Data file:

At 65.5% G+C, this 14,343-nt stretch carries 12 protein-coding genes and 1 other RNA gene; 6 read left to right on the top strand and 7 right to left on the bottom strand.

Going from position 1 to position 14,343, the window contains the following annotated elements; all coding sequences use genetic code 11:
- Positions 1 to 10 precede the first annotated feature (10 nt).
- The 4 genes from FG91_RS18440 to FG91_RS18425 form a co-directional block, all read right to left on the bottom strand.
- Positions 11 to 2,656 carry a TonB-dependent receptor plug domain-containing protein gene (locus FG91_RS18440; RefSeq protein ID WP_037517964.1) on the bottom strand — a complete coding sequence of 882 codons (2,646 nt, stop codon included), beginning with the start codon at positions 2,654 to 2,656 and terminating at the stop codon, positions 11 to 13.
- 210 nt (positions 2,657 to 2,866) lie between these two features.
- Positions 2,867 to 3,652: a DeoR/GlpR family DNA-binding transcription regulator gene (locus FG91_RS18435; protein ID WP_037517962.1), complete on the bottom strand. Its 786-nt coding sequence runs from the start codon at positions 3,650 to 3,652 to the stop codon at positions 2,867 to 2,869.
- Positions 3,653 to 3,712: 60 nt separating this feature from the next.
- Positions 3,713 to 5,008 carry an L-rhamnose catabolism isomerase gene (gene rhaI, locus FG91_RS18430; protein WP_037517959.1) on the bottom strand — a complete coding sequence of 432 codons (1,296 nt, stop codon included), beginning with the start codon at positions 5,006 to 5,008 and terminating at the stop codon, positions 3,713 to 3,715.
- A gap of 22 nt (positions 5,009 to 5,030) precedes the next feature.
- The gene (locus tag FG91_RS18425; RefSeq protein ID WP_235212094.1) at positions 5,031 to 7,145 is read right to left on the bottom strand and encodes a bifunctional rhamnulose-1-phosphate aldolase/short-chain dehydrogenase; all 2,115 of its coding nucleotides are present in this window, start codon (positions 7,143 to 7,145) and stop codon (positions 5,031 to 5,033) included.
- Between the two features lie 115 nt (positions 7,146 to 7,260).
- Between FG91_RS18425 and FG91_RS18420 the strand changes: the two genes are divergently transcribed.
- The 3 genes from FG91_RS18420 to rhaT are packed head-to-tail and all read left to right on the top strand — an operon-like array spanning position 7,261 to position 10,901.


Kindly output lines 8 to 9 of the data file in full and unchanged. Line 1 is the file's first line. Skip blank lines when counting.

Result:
- Positions 3,653 to 3,712: 60 nt separating this feature from the next.
- Positions 3,713 to 5,008 carry an L-rhamnose catabolism isomerase gene (gene rhaI, locus FG91_RS18430; protein WP_037517959.1) on the bottom strand — a complete coding sequence of 432 codons (1,296 nt, stop codon included), beginning with the start codon at positions 5,006 to 5,008 and terminating at the stop codon, positions 3,713 to 3,715.